“There are a lot of things that you can call PF, but I haven’t seen any self-proclaimed precision farmer whose practice I couldn’t criticize for not being 100% PF. We also use certain elements, but unfortunately, we cannot 100% conform to this direction either. It is hard to meet all requirements”
(36-year-old farmer with a higher-education degree)
Two distinct groups can be created from the answers of Hungarian precision farmers. The “technology-oriented uncertain” group is determined primarily by the “testing” and the technological solutions used, but the successful outcome is uncertain. They do not fully believe in precision technologies, but hope to be able to improve their performance in some form, that is, a positive change is expected compared to traditional solutions (“Let’s apply precision technology and see if we can achieve the goal, i.e., whether there will be any change compared to traditional solutions”). Curiosity, uncertainty, dependence on consultants, lack of expertise, openness, interest, and cautious risk-taking characterize the entrepreneurs in this group.
“Technological discipline or accurately conforming to the technology are classified as precision farming. Well, honestly, I think it is a form of intensive farming backed by very professional technical development, obviously in line with the soil endowments and weather”
“To find that balance which works within the field, so that the good parts will not go unused and in the end, as little nutrient is applied as possible, as there is no point in applying high doses on the weak parts. This is my definition of precision farming”
In the opinion of the “goal-oriented conscious” group, more emphasis is placed on successfully achieving one’s goal, and they see precision technology as one of the tools to achieve their goals. Consciousness, complexity, strategic planning, expertise, and openness to developments characterize the entrepreneurs involved.
“For me, a good example of precision farming is when someone plans their nutrient replenishment activity based on soil analysis results, putting together the plan in a software program and applying the nutrients to their fields in varying doses. Or they can do the same with sowing seeds or pesticides, by not using the same dose for the whole field, but distinguishing zones within the plot and consciously managing them separately based on obtained data”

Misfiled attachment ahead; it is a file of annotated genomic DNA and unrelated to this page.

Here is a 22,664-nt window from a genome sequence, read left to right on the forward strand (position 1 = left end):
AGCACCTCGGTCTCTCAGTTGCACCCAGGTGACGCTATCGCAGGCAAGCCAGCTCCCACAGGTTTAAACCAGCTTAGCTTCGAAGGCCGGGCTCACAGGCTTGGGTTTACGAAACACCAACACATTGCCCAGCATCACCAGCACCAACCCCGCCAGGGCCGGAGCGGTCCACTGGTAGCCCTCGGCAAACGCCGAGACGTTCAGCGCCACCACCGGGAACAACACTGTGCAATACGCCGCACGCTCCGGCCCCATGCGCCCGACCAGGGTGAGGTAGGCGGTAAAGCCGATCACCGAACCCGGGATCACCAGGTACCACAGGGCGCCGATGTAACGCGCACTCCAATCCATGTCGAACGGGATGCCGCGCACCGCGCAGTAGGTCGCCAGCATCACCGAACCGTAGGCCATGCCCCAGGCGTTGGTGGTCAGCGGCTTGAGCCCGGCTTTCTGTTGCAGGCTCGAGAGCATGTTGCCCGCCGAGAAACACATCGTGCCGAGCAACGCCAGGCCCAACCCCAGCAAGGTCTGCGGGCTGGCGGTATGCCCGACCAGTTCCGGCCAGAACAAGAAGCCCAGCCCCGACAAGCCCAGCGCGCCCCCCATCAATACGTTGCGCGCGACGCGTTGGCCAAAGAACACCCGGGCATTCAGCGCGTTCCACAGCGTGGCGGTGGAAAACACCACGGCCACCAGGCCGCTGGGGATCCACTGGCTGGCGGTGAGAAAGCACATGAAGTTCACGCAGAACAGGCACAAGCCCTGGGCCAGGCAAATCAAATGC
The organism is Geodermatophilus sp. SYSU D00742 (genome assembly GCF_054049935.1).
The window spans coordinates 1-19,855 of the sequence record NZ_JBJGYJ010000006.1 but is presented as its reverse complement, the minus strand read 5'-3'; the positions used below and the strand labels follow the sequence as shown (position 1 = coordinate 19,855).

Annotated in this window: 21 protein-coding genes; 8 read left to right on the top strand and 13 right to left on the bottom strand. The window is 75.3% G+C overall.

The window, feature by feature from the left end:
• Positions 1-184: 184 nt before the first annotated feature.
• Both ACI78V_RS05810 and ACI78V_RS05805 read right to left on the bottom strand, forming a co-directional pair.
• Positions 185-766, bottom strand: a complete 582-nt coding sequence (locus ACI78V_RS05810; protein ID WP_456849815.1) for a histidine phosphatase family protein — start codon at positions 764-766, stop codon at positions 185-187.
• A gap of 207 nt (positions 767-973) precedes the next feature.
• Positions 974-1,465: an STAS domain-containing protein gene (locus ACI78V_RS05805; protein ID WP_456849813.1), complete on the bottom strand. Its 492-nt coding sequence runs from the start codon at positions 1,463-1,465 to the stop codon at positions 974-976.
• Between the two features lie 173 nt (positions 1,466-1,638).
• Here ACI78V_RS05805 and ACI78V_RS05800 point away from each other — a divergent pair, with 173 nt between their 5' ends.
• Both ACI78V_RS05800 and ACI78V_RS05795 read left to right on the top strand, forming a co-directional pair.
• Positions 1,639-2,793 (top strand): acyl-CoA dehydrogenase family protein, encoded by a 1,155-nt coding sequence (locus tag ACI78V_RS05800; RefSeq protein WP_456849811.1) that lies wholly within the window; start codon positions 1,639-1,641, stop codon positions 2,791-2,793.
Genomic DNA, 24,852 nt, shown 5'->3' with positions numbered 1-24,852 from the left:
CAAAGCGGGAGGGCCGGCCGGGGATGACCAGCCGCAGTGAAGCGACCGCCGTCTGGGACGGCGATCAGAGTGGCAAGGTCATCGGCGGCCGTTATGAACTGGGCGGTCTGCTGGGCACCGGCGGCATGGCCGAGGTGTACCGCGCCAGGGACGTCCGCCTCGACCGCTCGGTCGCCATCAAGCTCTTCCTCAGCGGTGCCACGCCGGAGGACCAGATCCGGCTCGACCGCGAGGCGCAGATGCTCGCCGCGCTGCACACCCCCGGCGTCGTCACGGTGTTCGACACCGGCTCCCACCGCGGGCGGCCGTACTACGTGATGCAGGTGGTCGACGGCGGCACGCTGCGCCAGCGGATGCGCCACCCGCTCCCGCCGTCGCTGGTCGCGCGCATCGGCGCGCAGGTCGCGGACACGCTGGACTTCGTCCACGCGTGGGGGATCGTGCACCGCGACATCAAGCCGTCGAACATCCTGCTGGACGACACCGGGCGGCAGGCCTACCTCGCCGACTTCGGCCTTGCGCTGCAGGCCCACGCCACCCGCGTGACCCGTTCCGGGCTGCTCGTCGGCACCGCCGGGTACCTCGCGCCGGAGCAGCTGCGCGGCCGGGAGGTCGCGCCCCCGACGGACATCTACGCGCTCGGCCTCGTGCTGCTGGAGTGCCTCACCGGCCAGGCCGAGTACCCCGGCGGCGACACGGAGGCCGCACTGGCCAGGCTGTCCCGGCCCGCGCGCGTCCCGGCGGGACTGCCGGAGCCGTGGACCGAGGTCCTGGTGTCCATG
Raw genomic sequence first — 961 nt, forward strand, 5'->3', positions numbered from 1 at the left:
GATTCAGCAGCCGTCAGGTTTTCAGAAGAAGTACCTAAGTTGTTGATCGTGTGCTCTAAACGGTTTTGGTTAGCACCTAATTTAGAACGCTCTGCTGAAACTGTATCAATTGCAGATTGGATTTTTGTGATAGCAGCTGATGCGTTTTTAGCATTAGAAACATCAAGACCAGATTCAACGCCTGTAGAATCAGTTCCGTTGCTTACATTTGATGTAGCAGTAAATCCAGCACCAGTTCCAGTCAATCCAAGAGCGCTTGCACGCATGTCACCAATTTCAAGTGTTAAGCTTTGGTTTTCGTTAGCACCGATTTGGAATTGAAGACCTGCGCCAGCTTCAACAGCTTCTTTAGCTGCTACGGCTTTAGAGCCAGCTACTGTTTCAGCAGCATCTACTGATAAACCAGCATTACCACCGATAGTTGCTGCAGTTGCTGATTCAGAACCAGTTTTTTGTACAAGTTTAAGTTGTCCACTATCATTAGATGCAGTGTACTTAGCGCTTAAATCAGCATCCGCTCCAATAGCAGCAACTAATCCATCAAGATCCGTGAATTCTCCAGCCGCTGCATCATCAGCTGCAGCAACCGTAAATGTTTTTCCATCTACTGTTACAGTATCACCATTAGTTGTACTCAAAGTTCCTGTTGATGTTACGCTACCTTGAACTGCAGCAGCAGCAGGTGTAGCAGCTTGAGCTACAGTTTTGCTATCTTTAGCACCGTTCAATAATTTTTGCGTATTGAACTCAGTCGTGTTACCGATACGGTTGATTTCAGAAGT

“I think that precision farming is a much broader concept than location-specific farming. Precision farming exists because measurement techniques improved a lot as a result of technological development. Consequently, I would define precision farming as decision-making based on real and accurate measurement data and the differentiated implementation of this decision. This intervention could be immediate, i.e., in a fraction of a second, or, as I always say, in a different time and space. It could be done even months after”
2.3. Statistical Analysis
Data were obtained from the responses of 604 farms. In the course of the data analysis, a chi-square test and factor analysis were used, in addition to descriptive statistics indicators. SPSS version 25.0 was used to perform the analysis.
For nominal (categorized) questions, the comparison was performed using a chi-square test of independence. In order to categorize the questions into groups, we have run a factor analysis and examined which issues were grouped together [43
]. We attempted to name these factors based on the questions creating the given factor.
3. Results and Discussion
3.1. The Sample
In our research, we interviewed 604 agricultural farmers. However, not all of them answered all questions. Table 1
and Table 2
contain the most important characteristics of the sample.
Considering the references in the literature chapter [41
], we assumed that education, gender, and age have crucial relevance in the use of PF; therefore, we introduced the description of the respondents. Overall, 61.4% of the sample farmers have a secondary educational degree, and 33.6% have higher-educational degrees. Gender distribution shows significant male dominance (86% male). The youngest respondent is 23, the oldest is 92 years old, and the average age is 57.9 years. The average age of precision farmers is 53.4 years, while that of non-precision farmers is 58.3 years, so the age difference is not significant. Based on the age distribution, the proportion of young farmers under 40 years of age is only 9.4%, and the overwhelming majority of them are over 40 (90.6%). The educational degree of young people under the age of 40 is significantly higher (p
< 0.05) than those above 40 years, as more than 50% have higher-education degrees, while the same value is only 31.8% among the older age group (Table 3